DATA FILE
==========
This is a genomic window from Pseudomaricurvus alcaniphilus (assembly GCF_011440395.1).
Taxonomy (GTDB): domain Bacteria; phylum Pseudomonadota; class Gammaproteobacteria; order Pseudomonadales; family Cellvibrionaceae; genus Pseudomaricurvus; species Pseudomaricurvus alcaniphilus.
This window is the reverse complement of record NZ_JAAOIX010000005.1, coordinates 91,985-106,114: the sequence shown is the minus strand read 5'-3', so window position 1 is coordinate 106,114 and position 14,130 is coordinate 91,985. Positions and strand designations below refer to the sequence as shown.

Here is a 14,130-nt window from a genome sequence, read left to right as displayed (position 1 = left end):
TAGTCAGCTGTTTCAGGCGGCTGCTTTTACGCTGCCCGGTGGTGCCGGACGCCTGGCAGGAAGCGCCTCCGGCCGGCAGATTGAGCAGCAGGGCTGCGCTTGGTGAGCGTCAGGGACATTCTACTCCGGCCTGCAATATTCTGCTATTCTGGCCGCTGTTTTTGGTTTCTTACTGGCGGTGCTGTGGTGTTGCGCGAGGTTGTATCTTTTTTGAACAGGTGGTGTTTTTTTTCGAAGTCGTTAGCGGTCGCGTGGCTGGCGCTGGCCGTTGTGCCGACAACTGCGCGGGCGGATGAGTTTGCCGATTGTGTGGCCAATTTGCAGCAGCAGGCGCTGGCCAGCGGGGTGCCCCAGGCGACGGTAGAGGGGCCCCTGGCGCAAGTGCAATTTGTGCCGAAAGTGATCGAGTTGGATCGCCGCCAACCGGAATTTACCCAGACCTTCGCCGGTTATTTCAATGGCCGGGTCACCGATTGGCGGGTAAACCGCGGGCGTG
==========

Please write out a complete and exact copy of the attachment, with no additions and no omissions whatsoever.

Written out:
This is a genomic window from Pseudomaricurvus alcaniphilus (assembly GCF_011440395.1).
Taxonomy (GTDB): domain Bacteria; phylum Pseudomonadota; class Gammaproteobacteria; order Pseudomonadales; family Cellvibrionaceae; genus Pseudomaricurvus; species Pseudomaricurvus alcaniphilus.
This window is the reverse complement of record NZ_JAAOIX010000005.1, coordinates 91,985-106,114: the sequence shown is the minus strand read 5'-3', so window position 1 is coordinate 106,114 and position 14,130 is coordinate 91,985. Positions and strand designations below refer to the sequence as shown.

Here is a 14,130-nt window from a genome sequence, read left to right as displayed (position 1 = left end):
TAGTCAGCTGTTTCAGGCGGCTGCTTTTACGCTGCCCGGTGGTGCCGGACGCCTGGCAGGAAGCGCCTCCGGCCGGCAGATTGAGCAGCAGGGCTGCGCTTGGTGAGCGTCAGGGACATTCTACTCCGGCCTGCAATATTCTGCTATTCTGGCCGCTGTTTTTGGTTTCTTACTGGCGGTGCTGTGGTGTTGCGCGAGGTTGTATCTTTTTTGAACAGGTGGTGTTTTTTTTCGAAGTCGTTAGCGGTCGCGTGGCTGGCGCTGGCCGTTGTGCCGACAACTGCGCGGGCGGATGAGTTTGCCGATTGTGTGGCCAATTTGCAGCAGCAGGCGCTGGCCAGCGGGGTGCCCCAGGCGACGGTAGAGGGGCCCCTGGCGCAAGTGCAATTTGTGCCGAAAGTGATCGAGTTGGATCGCCGCCAACCGGAATTTACCCAGACCTTCGCCGGTTATTTCAATGGCCGGGTCACCGATTGGCGGGTAAACCGCGGGCGTG